The BMW 4 Series Gran Coupé might be worth a look with its efficient engines, impressive build quality and engaging driving experience. Again, prices are higher than for an equivalent CC, but as with the Audi, you get hatchback practicality. If this extra usability is important, you could also consider a Passat estate, which provides lots of carrying capacity at keen prices.
What to look for
Throughout the whole of its production span, the CC came with a full-size alloy spare wheel under the boot floor.
The 2.0 TDI diesel engine was claimed to return up to 62mpg, but 45-50mpg is more likely to be achieved in the real world.
The CC is front-wheel drive, apart from the ultra-rare 3.6 V6 model, which came fitted with VW’s 4MOTION four-wheel-drive system.
There’s an electric parking brake in the CC, which has been known to fail to release properly if the rear pads stick to the discs.
All CCs built before the April 2010 facelift only seat four people, but from here on there was a third seat in the rear. A folding bench is standard, while the boot is reasonably large, at 532 litres. Forget the Passat roots; the CC feels more upmarket, with plenty of premium materials and lots of equipment. Rear- seat headroom is tight for taller passengers, but other than that, cabin space is very good. Despite its age, the dashboard isn’t too button-heavy, either, in part thanks to the touchscreen.
The CC comes with a choice of standard (12 months or 9,300 miles) or long-life (two years or 18,600 miles) service intervals, the latter using higher-quality oils. Alternating between minor and major, costs are £184 and £354 for these. A new cambelt is needed every five years or 130,000 miles on all diesel engines; the TSI units are chain-driven.
VW dealers offer incentives to owners of cars over three years old, which accounts for all CCs now. As a result, the cost of a new cambelt is £494, and fresh brake fluid, which needs to be replaced every two years, is £69. The use of long-life coolant means it’s not designed to ever be changed, while an air-con service every couple of years is recommended, at £139.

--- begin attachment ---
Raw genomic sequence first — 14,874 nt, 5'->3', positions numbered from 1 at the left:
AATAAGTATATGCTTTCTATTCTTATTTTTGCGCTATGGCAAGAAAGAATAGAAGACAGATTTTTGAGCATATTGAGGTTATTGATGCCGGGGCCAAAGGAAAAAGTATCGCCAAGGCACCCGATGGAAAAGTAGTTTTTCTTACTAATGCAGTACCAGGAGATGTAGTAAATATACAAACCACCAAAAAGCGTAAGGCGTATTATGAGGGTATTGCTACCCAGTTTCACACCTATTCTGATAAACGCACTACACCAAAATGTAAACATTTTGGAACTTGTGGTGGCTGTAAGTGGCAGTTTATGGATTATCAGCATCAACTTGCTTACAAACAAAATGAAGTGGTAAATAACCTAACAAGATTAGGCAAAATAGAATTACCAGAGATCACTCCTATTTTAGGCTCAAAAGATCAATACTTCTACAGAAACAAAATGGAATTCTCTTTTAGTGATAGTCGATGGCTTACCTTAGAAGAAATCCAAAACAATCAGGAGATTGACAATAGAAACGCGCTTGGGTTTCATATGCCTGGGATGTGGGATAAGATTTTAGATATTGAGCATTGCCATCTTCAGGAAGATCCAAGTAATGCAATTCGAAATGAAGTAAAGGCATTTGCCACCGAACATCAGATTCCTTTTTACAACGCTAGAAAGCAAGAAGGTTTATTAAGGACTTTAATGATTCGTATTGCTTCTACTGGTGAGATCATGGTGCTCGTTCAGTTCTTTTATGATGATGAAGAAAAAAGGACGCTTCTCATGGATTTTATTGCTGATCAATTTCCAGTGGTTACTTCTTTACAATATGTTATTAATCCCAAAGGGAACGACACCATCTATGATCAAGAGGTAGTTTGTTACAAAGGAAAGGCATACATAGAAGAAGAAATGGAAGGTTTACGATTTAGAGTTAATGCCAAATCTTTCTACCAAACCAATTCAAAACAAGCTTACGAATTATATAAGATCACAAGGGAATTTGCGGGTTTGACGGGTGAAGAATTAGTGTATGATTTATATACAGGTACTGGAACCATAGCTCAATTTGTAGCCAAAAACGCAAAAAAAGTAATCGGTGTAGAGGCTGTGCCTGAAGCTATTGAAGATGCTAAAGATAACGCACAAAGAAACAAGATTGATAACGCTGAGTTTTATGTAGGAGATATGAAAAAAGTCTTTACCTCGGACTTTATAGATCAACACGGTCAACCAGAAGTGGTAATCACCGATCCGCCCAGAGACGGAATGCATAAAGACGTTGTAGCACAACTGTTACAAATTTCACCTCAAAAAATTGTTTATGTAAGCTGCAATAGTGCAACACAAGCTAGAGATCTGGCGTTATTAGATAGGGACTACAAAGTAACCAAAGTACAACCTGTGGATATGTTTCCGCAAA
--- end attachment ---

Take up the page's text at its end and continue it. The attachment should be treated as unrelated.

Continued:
The CC has been the subject of two safety-related recalls so far. The first was issued in January 2018 and affected 32 CCs and Sharan MPVs built between September and November 2016. The problem was a fault in the passenger airbag, which prevented it from inflating in the event of a crash.
The second recall came in November 2019 and it affected almost 18,000 VW Tiguans, Sharans and CCs. Once again it was because of airbag failures, but this time the production run was for the whole of 2015, which is why so many cars were potentially affected.
Diesel CCs were also included in VW’s emissions recall. You can find out whether or not a car is affected by entering its vehicle identification number (VIN) at www.volkswagen.co.uk/owners/my-car/emissions-info.
Driver Power owner satisfaction
The CC last appeared in a Driver Power survey in 2013, which is also when the Passat Mk6 (2005-2011) on which it’s based made its final appearance. Whereas the Passat came 79th, the CC achieved a more respectable 34th – the highest score for a VW that year. Owners liked the low running costs and excellent build quality, but not the practicality. On carbuyer.co.uk, owners rate their CCs at 3.7 stars out of five on average.